Exchange-traded funds are likely to grab a “significant” share of the 401(k) market in coming years, according to Skip Schweiss, president of TD Ameritrade Trust Co.

And TD Ameritrade plans to be part of the equation. The company has rolled out an investment program that allows plan sponsors and independent registered investment advisors to offer ETFs to 401(k) participants alongside mutual funds, collective investment funds, employer stocks and other options.

“We’re seeing a growing interest and demand in putting ETFs in retirement plans,” says Schweiss. “It fact, we’re starting to see some breakthroughs in the ability to provide them.”

Schweiss was referring to longstanding technical difficulties that have kept ETFs out of the defined-contribution arena. Legacy 401(k) recordkeeping and accounting systems are not designed to accommodate ETFs, which trade throughout the day and can only be traded in whole shares.

TD Ameritrade Trust Co. solved the problem for recordkeepers by developing a trading process that mirrors mutual fund trading and is consistent with their current procedures. The process includes the ability to trade fractional shares of ETFs.

In addition, per-share fees and transaction fees are eliminated for 401(k) plans on the TD Ameritrade Trust Company platform, which can potentially provide cost savings to plan participants and eliminate the reconciling component for recordkeepers.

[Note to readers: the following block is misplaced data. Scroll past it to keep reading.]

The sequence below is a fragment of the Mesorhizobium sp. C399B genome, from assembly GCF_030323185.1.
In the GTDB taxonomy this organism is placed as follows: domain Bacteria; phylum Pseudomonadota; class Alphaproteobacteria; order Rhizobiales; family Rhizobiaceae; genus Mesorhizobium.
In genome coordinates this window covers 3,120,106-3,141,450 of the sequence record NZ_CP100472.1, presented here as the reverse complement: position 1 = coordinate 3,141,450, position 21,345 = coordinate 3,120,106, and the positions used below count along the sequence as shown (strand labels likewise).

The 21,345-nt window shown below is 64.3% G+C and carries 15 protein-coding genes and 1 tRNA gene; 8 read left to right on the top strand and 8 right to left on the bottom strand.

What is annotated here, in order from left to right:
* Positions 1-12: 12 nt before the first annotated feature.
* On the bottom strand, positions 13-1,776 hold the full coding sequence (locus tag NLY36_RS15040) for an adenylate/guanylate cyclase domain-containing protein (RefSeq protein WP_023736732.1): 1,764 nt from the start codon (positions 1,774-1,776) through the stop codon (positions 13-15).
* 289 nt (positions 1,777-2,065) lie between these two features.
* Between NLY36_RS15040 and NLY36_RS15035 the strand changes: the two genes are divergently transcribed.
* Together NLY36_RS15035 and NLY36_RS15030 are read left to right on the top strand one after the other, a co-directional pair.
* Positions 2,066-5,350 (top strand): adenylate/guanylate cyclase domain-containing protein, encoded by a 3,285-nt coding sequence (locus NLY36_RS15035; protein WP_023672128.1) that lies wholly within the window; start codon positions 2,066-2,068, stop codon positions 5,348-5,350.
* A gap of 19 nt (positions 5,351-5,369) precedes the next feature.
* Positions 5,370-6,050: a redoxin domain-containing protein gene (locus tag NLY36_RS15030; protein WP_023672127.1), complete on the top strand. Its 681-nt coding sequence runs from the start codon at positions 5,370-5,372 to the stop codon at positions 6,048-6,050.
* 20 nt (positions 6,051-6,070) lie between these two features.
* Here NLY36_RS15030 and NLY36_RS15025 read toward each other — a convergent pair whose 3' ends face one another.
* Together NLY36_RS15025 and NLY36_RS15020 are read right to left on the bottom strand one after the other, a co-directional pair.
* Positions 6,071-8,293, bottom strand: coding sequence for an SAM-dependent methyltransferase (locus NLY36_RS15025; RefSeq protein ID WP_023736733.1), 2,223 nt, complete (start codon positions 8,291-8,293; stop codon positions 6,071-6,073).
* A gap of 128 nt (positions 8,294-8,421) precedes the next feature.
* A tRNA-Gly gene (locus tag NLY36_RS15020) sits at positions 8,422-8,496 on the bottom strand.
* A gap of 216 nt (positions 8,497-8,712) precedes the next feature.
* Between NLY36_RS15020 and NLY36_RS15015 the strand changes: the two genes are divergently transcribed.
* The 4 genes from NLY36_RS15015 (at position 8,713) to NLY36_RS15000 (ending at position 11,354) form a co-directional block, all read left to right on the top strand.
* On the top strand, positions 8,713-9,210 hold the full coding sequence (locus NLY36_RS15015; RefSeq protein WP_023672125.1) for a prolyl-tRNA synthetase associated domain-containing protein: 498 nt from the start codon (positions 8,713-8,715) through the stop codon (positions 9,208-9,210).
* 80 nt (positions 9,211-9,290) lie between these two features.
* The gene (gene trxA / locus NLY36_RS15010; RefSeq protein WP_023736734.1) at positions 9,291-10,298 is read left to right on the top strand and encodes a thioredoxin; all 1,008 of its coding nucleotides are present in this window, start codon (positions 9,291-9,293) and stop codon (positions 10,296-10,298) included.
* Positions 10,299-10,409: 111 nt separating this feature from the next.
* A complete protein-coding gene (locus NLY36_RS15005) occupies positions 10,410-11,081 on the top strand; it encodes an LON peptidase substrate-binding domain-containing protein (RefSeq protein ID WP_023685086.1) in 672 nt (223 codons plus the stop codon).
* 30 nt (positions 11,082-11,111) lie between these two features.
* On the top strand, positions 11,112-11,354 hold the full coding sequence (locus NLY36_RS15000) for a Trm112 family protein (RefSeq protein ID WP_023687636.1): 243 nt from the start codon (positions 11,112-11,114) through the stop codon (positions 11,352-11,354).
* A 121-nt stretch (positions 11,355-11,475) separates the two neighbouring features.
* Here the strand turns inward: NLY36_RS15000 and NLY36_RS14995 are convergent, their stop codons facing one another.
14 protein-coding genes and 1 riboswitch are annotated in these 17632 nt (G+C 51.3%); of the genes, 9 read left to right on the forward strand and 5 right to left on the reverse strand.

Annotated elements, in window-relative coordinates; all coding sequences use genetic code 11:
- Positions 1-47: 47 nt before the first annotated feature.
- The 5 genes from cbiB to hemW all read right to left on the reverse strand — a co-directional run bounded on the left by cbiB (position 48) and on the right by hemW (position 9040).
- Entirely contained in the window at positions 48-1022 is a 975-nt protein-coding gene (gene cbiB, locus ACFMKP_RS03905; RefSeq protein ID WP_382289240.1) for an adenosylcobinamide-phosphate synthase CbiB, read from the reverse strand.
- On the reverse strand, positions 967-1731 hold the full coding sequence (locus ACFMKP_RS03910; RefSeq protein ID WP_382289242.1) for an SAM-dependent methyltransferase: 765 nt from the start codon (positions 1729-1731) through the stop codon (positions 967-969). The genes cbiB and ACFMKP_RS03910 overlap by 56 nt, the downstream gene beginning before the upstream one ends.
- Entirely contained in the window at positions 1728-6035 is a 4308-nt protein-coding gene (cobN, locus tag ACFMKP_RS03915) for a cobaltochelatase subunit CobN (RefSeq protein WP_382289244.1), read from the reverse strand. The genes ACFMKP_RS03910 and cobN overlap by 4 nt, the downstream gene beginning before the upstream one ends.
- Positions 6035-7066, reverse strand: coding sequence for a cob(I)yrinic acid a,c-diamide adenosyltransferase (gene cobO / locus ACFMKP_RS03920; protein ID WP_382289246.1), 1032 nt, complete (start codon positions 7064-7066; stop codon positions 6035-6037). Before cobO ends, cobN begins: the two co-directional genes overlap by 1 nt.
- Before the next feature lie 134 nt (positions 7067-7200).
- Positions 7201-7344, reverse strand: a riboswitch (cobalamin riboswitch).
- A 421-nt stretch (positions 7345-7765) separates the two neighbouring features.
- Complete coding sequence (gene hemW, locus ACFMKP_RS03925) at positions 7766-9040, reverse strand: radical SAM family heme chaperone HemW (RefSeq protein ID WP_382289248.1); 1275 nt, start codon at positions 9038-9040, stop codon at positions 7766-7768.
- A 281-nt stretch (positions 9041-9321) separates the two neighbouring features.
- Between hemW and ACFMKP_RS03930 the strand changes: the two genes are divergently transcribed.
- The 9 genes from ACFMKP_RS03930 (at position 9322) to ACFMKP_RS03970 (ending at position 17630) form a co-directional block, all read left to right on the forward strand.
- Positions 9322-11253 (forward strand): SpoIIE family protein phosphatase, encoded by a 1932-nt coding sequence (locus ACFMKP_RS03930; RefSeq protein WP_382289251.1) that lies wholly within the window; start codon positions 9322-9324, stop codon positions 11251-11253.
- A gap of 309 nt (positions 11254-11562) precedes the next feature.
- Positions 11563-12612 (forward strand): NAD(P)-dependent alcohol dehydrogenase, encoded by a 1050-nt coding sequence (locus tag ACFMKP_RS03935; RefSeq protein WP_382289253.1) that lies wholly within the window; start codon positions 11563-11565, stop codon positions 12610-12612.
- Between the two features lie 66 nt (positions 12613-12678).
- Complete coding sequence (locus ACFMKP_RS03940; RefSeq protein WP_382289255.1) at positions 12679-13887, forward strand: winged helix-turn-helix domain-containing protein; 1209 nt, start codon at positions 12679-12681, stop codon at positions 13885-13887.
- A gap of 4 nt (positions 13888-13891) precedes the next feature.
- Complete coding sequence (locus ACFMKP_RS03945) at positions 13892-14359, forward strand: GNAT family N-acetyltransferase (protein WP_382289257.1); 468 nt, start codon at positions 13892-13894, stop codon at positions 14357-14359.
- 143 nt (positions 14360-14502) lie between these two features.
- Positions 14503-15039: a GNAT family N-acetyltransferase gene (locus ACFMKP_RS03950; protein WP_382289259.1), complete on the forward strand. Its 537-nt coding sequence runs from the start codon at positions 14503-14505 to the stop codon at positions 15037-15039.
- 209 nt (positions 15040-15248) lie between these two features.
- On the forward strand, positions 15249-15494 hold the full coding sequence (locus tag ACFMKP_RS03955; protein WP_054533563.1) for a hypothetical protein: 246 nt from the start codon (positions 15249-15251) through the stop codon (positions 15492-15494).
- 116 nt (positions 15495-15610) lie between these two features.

TD Ameritrade isn’t the only company eyeing the market for ETFs within 401(k)’s. Charles Schwab reportedly plans to launch an all-ETF 401(k) plan in early 2012. BlackRock and ShareBuilder 401(k) are among those that already offer all-ETF 401(k) plans.

Meanwhile, TD Ameritrade is touting its open-architecture ETF capabilities as a low-cost way for plan sponsors and advisers to help differentiate themselves in the retirement-plan marketplace.

The company has seen the popularity of ETFs grow steadily as advisers and TD Ameritrade clients seek low fees and diversification. ETF usage by TD Ameritrade clients has increased more than 30% annually for the past two years, the company says. But adoption of ETFs in 401(k) retirement plans has been low, mainly due to technical challenges.

“The technical challenges have prevented [ETF use in 401(k)s] from growing, but I think it we are going to see significant inroads,” says Schweiss. “We’re hearing advisers talk quite a bit about this.”

Advisers are interested in ETFs as a way to access certain asset classes and market sectors within 401(k)s and to limit expenses for participants. Will technical hurdles falling, will ETFs eventually overtake mutual funds as the go-to investment product within 401(k)s?

“It’s hard to say,” says Schweiss. “Mutual funds have such a dominant position—but I think you’re going to see a significant share in ETFs in coming years.”

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